Building powerful C-level relationships

Gartner Australasia Pty Ltd

By Marcus Darbyshire*
Wednesday, 03 July, 2013

Building powerful C-level relationships

CIOs have a unique perspective across the entire organisation and an opportunity, if not a mandate, to play a leading role in supporting executive team decision-making. To be effective, however, CIOs must understand that each executive views business slightly differently based on his or her current role and past experiences.

Understanding the C-suite’s mental models, including risk appetite and strategic mindset, helps CIOs to build powerful executive relationships and effective IT and business outcomes.

CEOs are typically outward-facing, evangelising, big-picture-oriented leaders who focus on future results. CIOs are more detailed and present-oriented in their thoughts, less comfortable with ambiguity and prefer operating in their sphere of control, rather than their sphere of influence. According to Gartner analysts, the trick for CIOs is not to lose the detail, but to become ‘bilingual’ - able to switch between IT and business leadership issues and styles.

CFOs and CIOs have many similarities. They act as stewards of critical enterprise assets and both roles usually attract people with conservative approaches. A Gartner study found the CFO was viewed as the most conservative senior executive and the CIO viewed as more conservative than many other C-level executives. The CFO’s focus is around managing cashflow and investments while achieving regulatory compliance. CIOs often focus on IT service and project delivery, improving business processes and demonstrating the business value of IT.

Questions from C-level executives during IT steering committees such as “Why is IT so expensive?” and “Are these savings projections real?” can limit the value of these meetings and reinforce a tactical view of IT. As in ancient Zen Buddhist texts, when “unuseful” questions are asked, the CIO must “unask” the questions. Leading CIOs have created sets of questions or discussion guides to help their CEOs, boards and other C-level executives focus on strategic value in their discussions about IT.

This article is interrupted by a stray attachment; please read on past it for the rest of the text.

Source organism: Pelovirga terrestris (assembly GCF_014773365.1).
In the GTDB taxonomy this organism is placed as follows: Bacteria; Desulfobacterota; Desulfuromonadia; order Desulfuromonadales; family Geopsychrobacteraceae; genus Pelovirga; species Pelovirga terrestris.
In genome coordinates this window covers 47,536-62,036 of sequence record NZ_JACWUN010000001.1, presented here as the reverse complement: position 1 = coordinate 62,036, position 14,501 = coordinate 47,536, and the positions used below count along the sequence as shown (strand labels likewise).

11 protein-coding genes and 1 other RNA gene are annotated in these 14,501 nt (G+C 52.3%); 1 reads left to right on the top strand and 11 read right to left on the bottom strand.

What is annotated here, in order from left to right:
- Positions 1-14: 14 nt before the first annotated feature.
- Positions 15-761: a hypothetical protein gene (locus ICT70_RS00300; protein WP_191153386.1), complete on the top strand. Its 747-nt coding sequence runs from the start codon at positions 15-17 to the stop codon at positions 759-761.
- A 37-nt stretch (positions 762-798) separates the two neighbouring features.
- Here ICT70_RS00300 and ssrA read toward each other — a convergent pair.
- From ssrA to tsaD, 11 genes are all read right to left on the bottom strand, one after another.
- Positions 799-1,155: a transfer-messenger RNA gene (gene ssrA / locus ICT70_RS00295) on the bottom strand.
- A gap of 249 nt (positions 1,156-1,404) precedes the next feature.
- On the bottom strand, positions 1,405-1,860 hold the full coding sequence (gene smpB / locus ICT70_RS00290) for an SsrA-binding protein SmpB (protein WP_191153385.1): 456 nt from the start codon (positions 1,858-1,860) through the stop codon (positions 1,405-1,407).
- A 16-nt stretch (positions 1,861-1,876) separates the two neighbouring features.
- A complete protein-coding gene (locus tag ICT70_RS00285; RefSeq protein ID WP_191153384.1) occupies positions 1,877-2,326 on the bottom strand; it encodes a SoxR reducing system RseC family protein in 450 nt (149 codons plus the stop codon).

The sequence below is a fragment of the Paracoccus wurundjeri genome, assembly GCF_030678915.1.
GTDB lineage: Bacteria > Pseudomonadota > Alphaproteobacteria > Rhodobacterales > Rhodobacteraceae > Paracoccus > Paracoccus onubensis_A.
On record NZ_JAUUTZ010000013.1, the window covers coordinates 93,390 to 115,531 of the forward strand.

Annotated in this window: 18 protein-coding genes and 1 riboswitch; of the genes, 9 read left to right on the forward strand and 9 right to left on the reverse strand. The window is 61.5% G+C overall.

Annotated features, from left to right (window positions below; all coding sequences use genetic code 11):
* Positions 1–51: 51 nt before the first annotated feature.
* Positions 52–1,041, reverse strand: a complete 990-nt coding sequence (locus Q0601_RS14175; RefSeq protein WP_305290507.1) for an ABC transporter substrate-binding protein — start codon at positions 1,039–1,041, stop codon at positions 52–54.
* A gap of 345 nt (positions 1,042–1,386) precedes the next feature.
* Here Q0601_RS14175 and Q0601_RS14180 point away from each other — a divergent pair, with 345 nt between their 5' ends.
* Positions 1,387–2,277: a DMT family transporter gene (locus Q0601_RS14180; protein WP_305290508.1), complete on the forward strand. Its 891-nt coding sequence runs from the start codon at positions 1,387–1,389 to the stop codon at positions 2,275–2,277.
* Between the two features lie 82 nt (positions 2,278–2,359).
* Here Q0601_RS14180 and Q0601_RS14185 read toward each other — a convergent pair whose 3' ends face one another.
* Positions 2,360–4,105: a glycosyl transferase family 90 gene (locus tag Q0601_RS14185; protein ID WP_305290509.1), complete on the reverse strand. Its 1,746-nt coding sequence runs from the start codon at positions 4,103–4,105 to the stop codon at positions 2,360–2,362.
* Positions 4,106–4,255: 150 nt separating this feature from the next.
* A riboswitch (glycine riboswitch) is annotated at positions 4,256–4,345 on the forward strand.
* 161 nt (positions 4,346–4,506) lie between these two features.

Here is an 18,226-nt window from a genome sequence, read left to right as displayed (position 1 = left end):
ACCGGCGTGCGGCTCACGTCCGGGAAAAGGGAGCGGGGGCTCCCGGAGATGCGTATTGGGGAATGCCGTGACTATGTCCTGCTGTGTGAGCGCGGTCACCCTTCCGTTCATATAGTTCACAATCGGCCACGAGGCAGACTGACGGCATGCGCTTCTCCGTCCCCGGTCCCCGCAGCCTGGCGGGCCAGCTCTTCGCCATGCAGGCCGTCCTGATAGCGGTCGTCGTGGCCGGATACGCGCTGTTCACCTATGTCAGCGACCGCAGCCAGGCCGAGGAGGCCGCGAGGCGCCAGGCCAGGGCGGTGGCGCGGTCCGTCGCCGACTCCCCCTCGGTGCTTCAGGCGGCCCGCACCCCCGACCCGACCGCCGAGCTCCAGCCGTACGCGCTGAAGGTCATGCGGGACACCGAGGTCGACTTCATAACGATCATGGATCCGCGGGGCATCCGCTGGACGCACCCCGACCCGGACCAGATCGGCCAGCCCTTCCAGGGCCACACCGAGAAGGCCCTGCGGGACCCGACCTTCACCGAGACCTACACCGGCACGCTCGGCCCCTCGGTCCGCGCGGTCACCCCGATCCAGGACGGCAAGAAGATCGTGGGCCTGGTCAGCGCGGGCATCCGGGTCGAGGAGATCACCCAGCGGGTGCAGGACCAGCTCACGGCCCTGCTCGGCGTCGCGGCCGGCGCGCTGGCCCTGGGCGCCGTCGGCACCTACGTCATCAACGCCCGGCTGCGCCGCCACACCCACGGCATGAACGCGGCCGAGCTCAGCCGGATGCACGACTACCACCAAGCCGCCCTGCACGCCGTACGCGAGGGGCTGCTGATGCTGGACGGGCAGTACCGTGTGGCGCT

Gartner research shows that all C-Level-CIO relationships range from arm’s-length transactional relationships to close partnerships. Four types typically exist:

  • At risk: Where the CIO delivers below C-Level expectations.
  • Transactional: Where the CIO is focused on running the business, rather than growing or transforming it.
  • Partnering: Where the CIO has credibility, engages the CxOs on business issues and leads some business initiatives.
  • Trusted ally: Where the CIO behaves as, and is viewed as, a true business leader, leading significant proportions of the business. This is still relatively rare.

If you have the CIO role now or in your sights, make time to take three or four concrete steps towards better executive relationships. Delegate running of the ‘IT shop’, book regular meetings with key executives and adapt your style between focusing on the future and the present, the big picture and the details. These are critical skills for the successful CIO.

*Marcus Darbyshire is an executive partner in Gartner Executive Programs. He performs the roles of advisor, coach and partner to C-level executives, helping them gain the insights necessary to make the decisions that deliver exceptional business results while building their leadership capabilities. He advises IT executives across both the private and public sectors on topics including: the business value of IT, cost containment, IT governance, IT strategy, portfolio management, cloud computing and BYOD.

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